I READ with dismay but not surprise of the frightening situation that people face when all our local hospitals are in the bottom 20 in the country, as shown in the recent survey of hospital mortality rates.

It is said that this high death rate is related to the shortage of doctors. This is one reason, but not the only one.

Another major cause of death is infection and in many cases this is caused by doctors and nurses not adhering to basic hygiene rules, compounded by dirty hospital wards and toilets which leave patients exposed to much greater risks.

In our local hospitals we also have another reason for high mortality rates and that is because of certain consultants not resuscitating patients, because they feel it would be inappropriate. Neither do they discuss this final act with anyone, let alone the patient or their relatives.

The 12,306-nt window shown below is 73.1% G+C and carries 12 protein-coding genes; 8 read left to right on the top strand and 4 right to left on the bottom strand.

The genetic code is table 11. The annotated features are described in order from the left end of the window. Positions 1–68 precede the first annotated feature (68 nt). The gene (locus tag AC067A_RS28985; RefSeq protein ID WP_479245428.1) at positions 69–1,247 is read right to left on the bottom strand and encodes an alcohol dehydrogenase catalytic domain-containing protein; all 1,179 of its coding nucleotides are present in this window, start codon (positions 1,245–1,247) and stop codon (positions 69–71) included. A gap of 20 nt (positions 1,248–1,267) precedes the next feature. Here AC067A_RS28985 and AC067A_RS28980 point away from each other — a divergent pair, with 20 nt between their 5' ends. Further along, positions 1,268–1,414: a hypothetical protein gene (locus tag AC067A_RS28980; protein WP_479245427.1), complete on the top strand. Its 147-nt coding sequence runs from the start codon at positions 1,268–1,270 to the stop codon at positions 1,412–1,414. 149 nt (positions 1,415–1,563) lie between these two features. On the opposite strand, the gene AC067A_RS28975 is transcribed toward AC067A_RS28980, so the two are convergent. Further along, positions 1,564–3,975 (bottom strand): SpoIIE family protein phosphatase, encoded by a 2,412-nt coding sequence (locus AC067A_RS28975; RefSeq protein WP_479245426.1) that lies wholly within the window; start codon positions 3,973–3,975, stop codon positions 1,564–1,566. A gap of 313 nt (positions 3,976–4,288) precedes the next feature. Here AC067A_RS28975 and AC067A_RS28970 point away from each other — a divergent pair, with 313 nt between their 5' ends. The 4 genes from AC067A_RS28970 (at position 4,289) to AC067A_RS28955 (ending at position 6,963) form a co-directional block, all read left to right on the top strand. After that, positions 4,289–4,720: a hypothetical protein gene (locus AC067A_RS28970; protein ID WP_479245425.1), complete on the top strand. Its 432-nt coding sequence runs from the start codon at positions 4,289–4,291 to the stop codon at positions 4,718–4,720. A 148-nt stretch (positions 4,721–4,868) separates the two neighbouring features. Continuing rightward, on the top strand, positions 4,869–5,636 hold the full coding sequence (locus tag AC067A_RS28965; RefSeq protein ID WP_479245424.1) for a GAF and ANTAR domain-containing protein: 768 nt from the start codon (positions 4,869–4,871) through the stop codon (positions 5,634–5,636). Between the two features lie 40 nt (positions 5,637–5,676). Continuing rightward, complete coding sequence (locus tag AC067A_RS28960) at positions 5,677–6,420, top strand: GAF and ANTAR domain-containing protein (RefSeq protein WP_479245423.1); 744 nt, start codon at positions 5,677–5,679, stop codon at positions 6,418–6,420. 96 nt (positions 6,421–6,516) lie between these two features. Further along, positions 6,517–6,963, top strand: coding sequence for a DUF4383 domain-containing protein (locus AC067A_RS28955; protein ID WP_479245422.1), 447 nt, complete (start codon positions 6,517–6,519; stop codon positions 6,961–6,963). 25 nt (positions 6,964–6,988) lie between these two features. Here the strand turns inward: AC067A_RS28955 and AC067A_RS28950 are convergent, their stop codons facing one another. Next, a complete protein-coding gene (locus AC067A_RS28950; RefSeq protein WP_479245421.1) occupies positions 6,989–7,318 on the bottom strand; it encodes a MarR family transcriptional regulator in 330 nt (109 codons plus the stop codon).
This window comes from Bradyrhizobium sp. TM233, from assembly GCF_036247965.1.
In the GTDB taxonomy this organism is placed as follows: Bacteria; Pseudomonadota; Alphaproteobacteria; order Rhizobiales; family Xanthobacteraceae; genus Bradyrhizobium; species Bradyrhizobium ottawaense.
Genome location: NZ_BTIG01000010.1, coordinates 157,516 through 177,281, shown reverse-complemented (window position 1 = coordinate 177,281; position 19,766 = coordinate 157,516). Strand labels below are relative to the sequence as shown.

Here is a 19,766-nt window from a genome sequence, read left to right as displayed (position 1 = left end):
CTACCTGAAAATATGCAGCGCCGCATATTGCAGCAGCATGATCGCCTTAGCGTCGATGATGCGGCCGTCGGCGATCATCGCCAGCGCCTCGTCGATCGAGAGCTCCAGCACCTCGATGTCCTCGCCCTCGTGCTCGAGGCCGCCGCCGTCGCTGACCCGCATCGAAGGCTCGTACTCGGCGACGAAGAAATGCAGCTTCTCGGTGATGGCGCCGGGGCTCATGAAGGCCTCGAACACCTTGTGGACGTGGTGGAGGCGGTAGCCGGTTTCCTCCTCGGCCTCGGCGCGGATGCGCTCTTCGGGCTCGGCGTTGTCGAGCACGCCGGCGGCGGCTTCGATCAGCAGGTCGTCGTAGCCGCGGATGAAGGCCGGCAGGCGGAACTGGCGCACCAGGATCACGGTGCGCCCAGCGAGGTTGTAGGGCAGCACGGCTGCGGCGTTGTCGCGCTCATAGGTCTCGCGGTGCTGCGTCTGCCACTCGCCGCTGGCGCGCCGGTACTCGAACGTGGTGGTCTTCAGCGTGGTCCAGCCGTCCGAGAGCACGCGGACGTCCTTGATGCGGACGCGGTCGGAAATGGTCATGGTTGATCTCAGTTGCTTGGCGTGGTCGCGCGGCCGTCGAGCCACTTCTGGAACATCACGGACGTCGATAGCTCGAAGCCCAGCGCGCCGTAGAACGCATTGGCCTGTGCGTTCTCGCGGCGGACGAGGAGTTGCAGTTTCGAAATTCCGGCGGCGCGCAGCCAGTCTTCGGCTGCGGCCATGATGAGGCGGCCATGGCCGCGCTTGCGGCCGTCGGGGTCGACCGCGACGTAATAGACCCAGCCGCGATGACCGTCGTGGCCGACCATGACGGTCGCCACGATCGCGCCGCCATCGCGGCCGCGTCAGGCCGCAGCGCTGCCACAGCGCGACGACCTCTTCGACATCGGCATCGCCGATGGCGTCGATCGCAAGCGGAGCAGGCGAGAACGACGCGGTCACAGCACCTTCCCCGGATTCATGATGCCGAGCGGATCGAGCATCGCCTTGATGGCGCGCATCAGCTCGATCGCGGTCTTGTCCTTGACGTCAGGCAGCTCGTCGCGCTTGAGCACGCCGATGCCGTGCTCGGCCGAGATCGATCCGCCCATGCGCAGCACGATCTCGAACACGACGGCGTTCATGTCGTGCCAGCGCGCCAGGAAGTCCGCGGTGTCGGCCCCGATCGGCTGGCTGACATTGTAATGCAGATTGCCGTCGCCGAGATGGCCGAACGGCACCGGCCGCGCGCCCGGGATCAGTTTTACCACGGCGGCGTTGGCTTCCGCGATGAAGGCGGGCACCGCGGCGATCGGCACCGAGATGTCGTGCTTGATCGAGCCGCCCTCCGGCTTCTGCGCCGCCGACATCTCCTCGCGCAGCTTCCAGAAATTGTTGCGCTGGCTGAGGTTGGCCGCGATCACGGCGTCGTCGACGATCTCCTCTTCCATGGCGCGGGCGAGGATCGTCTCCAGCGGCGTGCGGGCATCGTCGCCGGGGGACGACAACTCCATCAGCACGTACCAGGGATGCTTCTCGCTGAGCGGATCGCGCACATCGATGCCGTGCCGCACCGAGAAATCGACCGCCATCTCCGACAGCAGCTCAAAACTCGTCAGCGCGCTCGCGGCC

Philip Randell, North Manchester's Medical Officer, has been quoted as saying that since 1997 there has been a 35 per cent improvement in mortality figures following surgery. Thank goodness then that there were no records for public viewing before that time!

Underfunding in the North West is obviously a problem, but Trust managers have to take responsibility by ensuring that staff of all grades, including consultants, adhere strictly to the guidelines draw up by management. If this is done, then some of these deaths could be prevented.


Bury Old Road, Whitefield.